Re: Rear Cantilever Setup - Problems/Questions
Most anything will work, but to what degree?
Consider this - take it to the extreme - what if one end of
the shock was on the axle, and the other end was attached
to the frame but at the same height? Like the pic is
canted in but way more, really flat.
The shock would do absolutely nothing.
Remember the axle rotates with spring wrap - on braking or
acceleration - symptom is wheel hop, breakage etc.
Say on braking hard - the axle nose tries to tilt downward.
The shock attached to the axle behind the axle goes into
collapse mode, hardly resisting the torque.
The shock attached in front of the axle goes into stretch
mode, resisting much better - it's doing most of the
That doesn't mean the axle doesn't rotate, it just slows it
down to a more tolarable level.
If it rotates too fast it can break things, cause wheel hop,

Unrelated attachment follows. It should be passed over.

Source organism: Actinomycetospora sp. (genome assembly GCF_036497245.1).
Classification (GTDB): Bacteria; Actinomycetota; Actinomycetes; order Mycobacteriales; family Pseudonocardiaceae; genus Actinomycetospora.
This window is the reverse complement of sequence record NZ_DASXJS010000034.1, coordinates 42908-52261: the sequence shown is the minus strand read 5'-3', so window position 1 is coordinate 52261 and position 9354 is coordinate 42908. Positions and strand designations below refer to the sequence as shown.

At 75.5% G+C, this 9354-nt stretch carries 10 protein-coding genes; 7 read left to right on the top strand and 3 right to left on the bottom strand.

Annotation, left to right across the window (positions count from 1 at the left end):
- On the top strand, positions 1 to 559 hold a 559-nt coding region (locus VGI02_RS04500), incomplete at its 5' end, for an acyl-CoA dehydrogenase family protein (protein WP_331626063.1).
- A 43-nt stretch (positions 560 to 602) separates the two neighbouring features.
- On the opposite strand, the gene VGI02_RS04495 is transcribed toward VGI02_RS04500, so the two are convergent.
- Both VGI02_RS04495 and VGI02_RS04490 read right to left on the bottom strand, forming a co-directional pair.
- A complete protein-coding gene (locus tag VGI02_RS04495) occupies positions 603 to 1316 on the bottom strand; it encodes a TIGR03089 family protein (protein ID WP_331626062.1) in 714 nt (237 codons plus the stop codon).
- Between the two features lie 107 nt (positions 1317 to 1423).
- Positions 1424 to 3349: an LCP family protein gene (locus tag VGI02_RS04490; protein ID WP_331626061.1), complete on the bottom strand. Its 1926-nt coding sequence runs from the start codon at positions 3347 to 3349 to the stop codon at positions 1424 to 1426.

even cause a loss of driver's control.
And a little trick - you can multiply the effectiveness for
the wrap control by the lower axle shock mount itself.
Measure the distance from the center of the shock's lower
mount (pivot) to the center of the axle tube. That's the
Double that distance you double the wrap control without
affecting the "up/down" body control or stiffness.
But too long that long moment arm will work against you too.
As the body bumps up and down, the shock tends to try to
rotate the axle, so keep it reasonable.
Sometimes subtle changes in the geometry can be used to make
up for location and clearance problems.
The use of the radius arms completely eliminates the axle
wrap tendancies, so the shocks can now be placed wherever it's
Those are great pictures by the way, thanks.
"IF" there was a PERFECT way to do it -- everybody would do it
the same way.